Sweden flagIt’s around noon in the centre of Södertälje. The small town, half an hour by car from Stockholm, is on its lunch break. This means business time at the Kebab Palace, where Mr. Durmaz is working behind the counter and hands over sandwiches filled with Kebab meat and Falafel to the customers.

I ask him whether he is interested in football. “Well, sure I am.” And which team does he support? “My son David is playing as a defender at Syrianska, so I’d say I’m with them…”

Conversations like this give you a first hint as to why Syrianska FC, one of the two professional clubs of Södertälje, often is called ‘Kebab FC’ or even ‘Svartskallar FC’ (Blackheads’ FC). Asked if he minds people calling his club such names, David Challma, a fan who has a blog on Syrianska, shakes his head. “I don’t think that most people do it out of racism. It’s just a way of teasing us at the games.”

He can even find a grain of truth in the teasing. “I mean it’s true, we do serve Kebab at the stadium. We are proud of adding a certain spice to Swedish football.” David is a Swedish-born Aramaean, a people of Christian beliefs from the Middle East.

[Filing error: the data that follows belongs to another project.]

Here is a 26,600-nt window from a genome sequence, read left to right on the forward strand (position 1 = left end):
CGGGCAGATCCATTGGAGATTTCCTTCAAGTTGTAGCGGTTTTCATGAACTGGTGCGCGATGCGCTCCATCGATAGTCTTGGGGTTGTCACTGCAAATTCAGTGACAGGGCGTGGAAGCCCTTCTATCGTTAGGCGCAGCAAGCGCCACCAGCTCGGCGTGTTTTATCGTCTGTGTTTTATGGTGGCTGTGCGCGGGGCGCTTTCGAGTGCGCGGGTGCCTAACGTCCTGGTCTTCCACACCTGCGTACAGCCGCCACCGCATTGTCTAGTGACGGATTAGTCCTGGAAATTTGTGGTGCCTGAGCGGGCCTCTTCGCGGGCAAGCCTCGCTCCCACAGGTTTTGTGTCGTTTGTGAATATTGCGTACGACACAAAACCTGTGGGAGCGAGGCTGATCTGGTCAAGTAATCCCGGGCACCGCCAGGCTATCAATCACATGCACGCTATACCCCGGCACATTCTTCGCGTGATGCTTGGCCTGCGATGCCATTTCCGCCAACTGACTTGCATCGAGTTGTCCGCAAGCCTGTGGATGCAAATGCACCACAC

The first Aramaeans who came to Södertälje were immigrants from Lebanon in the late 1960s. Their official appellation from the state of Sweden then was “Assyrians”. While one part of the immigrants didn’t mind and kept the name, others protested and demanded to be called “Syrians”.

Although not all of those who call themselves Syrian have their roots in the state of Syria, the name stuck. In today’s Sweden both ‘brandings’ are part of the official parlance. Over the last 30 years, Södertälje has become a centre of Aramaean culture. Today more than 20,000 of the 80,000 inhabitants of Södertälje are of Syrian/Assyrian decent. The assumption for Sweden as a whole is that well over 120,000 Middle Eastern Christians are living there.